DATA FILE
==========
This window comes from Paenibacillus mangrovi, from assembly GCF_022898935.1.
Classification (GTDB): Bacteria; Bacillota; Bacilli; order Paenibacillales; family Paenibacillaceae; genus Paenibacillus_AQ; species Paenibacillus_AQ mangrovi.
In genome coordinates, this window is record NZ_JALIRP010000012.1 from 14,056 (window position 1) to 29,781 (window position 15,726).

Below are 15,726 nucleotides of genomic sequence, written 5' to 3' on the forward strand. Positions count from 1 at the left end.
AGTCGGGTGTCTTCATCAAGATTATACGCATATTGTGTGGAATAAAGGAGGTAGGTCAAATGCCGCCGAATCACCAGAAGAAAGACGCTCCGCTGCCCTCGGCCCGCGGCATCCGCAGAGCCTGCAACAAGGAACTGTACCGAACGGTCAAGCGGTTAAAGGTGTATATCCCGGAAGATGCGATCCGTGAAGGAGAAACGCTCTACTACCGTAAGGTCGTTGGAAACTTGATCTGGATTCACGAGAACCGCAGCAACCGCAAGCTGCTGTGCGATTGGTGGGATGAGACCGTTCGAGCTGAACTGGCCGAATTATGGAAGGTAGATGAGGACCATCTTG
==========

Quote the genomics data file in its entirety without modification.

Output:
This window comes from Paenibacillus mangrovi, from assembly GCF_022898935.1.
Classification (GTDB): Bacteria; Bacillota; Bacilli; order Paenibacillales; family Paenibacillaceae; genus Paenibacillus_AQ; species Paenibacillus_AQ mangrovi.
In genome coordinates, this window is record NZ_JALIRP010000012.1 from 14,056 (window position 1) to 29,781 (window position 15,726).

Below are 15,726 nucleotides of genomic sequence, written 5' to 3' on the forward strand. Positions count from 1 at the left end.
AGTCGGGTGTCTTCATCAAGATTATACGCATATTGTGTGGAATAAAGGAGGTAGGTCAAATGCCGCCGAATCACCAGAAGAAAGACGCTCCGCTGCCCTCGGCCCGCGGCATCCGCAGAGCCTGCAACAAGGAACTGTACCGAACGGTCAAGCGGTTAAAGGTGTATATCCCGGAAGATGCGATCCGTGAAGGAGAAACGCTCTACTACCGTAAGGTCGTTGGAAACTTGATCTGGATTCACGAGAACCGCAGCAACCGCAAGCTGCTGTGCGATTGGTGGGATGAGACCGTTCGAGCTGAACTGGCCGAATTATGGAAGGTAGATGAGGACCATCTTG